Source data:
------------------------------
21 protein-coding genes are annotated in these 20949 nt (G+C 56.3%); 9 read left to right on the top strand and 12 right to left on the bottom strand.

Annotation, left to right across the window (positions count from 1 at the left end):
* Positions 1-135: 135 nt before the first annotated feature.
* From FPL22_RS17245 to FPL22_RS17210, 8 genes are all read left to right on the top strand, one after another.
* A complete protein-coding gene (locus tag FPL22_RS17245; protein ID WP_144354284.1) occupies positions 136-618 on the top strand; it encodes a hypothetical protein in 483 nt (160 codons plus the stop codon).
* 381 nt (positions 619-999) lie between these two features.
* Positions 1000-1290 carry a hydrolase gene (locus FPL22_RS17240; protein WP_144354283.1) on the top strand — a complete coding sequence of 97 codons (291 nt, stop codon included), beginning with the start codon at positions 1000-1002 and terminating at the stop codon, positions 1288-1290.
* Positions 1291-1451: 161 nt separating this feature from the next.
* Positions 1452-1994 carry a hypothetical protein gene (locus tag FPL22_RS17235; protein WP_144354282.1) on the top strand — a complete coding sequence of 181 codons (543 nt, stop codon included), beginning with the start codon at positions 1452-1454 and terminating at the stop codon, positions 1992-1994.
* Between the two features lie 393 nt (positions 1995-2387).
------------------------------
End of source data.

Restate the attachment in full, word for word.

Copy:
21 protein-coding genes are annotated in these 20949 nt (G+C 56.3%); 9 read left to right on the top strand and 12 right to left on the bottom strand.

Annotation, left to right across the window (positions count from 1 at the left end):
* Positions 1-135: 135 nt before the first annotated feature.
* From FPL22_RS17245 to FPL22_RS17210, 8 genes are all read left to right on the top strand, one after another.
* A complete protein-coding gene (locus tag FPL22_RS17245; protein ID WP_144354284.1) occupies positions 136-618 on the top strand; it encodes a hypothetical protein in 483 nt (160 codons plus the stop codon).
* 381 nt (positions 619-999) lie between these two features.
* Positions 1000-1290 carry a hydrolase gene (locus FPL22_RS17240; protein WP_144354283.1) on the top strand — a complete coding sequence of 97 codons (291 nt, stop codon included), beginning with the start codon at positions 1000-1002 and terminating at the stop codon, positions 1288-1290.
* Positions 1291-1451: 161 nt separating this feature from the next.
* Positions 1452-1994 carry a hypothetical protein gene (locus tag FPL22_RS17235; protein WP_144354282.1) on the top strand — a complete coding sequence of 181 codons (543 nt, stop codon included), beginning with the start codon at positions 1452-1454 and terminating at the stop codon, positions 1992-1994.
* Between the two features lie 393 nt (positions 1995-2387).